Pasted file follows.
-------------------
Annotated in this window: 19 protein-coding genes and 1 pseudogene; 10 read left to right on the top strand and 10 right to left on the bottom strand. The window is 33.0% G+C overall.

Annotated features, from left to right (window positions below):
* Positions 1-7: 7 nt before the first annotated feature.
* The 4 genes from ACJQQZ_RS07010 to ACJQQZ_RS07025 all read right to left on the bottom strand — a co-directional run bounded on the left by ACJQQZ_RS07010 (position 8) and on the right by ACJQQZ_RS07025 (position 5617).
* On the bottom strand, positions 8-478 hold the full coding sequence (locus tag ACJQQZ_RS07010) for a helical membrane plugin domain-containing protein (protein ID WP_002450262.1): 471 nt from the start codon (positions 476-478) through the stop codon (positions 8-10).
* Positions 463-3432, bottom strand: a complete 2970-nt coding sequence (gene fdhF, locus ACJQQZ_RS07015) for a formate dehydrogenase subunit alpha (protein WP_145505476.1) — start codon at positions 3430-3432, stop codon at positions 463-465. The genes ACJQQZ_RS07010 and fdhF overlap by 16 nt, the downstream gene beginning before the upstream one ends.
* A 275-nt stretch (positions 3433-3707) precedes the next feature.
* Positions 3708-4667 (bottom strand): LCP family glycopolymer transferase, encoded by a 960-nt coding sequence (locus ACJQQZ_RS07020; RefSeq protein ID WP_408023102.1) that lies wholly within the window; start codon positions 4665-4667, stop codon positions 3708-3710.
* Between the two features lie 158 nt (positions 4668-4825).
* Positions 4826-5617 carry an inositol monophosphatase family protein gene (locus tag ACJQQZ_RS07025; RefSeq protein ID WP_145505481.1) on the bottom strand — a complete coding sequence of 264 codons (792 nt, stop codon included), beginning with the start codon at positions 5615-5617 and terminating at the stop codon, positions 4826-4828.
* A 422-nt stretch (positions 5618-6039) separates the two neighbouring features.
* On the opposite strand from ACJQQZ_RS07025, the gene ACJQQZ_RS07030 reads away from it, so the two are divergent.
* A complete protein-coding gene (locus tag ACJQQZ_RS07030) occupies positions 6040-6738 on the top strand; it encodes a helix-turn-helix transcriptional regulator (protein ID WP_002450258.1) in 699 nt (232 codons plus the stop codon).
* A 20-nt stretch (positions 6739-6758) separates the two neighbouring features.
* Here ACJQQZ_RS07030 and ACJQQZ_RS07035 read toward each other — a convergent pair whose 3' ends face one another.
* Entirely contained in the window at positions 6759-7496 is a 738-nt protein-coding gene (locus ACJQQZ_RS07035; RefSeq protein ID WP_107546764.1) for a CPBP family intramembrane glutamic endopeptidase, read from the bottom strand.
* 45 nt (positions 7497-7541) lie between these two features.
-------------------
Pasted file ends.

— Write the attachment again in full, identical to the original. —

Annotated in this window: 19 protein-coding genes and 1 pseudogene; 10 read left to right on the top strand and 10 right to left on the bottom strand. The window is 33.0% G+C overall.

Annotated features, from left to right (window positions below):
* Positions 1-7: 7 nt before the first annotated feature.
* The 4 genes from ACJQQZ_RS07010 to ACJQQZ_RS07025 all read right to left on the bottom strand — a co-directional run bounded on the left by ACJQQZ_RS07010 (position 8) and on the right by ACJQQZ_RS07025 (position 5617).
* On the bottom strand, positions 8-478 hold the full coding sequence (locus tag ACJQQZ_RS07010) for a helical membrane plugin domain-containing protein (protein ID WP_002450262.1): 471 nt from the start codon (positions 476-478) through the stop codon (positions 8-10).
* Positions 463-3432, bottom strand: a complete 2970-nt coding sequence (gene fdhF, locus ACJQQZ_RS07015) for a formate dehydrogenase subunit alpha (protein WP_145505476.1) — start codon at positions 3430-3432, stop codon at positions 463-465. The genes ACJQQZ_RS07010 and fdhF overlap by 16 nt, the downstream gene beginning before the upstream one ends.
* A 275-nt stretch (positions 3433-3707) precedes the next feature.
* Positions 3708-4667 (bottom strand): LCP family glycopolymer transferase, encoded by a 960-nt coding sequence (locus ACJQQZ_RS07020; RefSeq protein ID WP_408023102.1) that lies wholly within the window; start codon positions 4665-4667, stop codon positions 3708-3710.
* Between the two features lie 158 nt (positions 4668-4825).
* Positions 4826-5617 carry an inositol monophosphatase family protein gene (locus tag ACJQQZ_RS07025; RefSeq protein ID WP_145505481.1) on the bottom strand — a complete coding sequence of 264 codons (792 nt, stop codon included), beginning with the start codon at positions 5615-5617 and terminating at the stop codon, positions 4826-4828.
* A 422-nt stretch (positions 5618-6039) separates the two neighbouring features.
* On the opposite strand from ACJQQZ_RS07025, the gene ACJQQZ_RS07030 reads away from it, so the two are divergent.
* A complete protein-coding gene (locus tag ACJQQZ_RS07030) occupies positions 6040-6738 on the top strand; it encodes a helix-turn-helix transcriptional regulator (protein ID WP_002450258.1) in 699 nt (232 codons plus the stop codon).
* A 20-nt stretch (positions 6739-6758) separates the two neighbouring features.
* Here ACJQQZ_RS07030 and ACJQQZ_RS07035 read toward each other — a convergent pair whose 3' ends face one another.
* Entirely contained in the window at positions 6759-7496 is a 738-nt protein-coding gene (locus ACJQQZ_RS07035; RefSeq protein ID WP_107546764.1) for a CPBP family intramembrane glutamic endopeptidase, read from the bottom strand.
* 45 nt (positions 7497-7541) lie between these two features.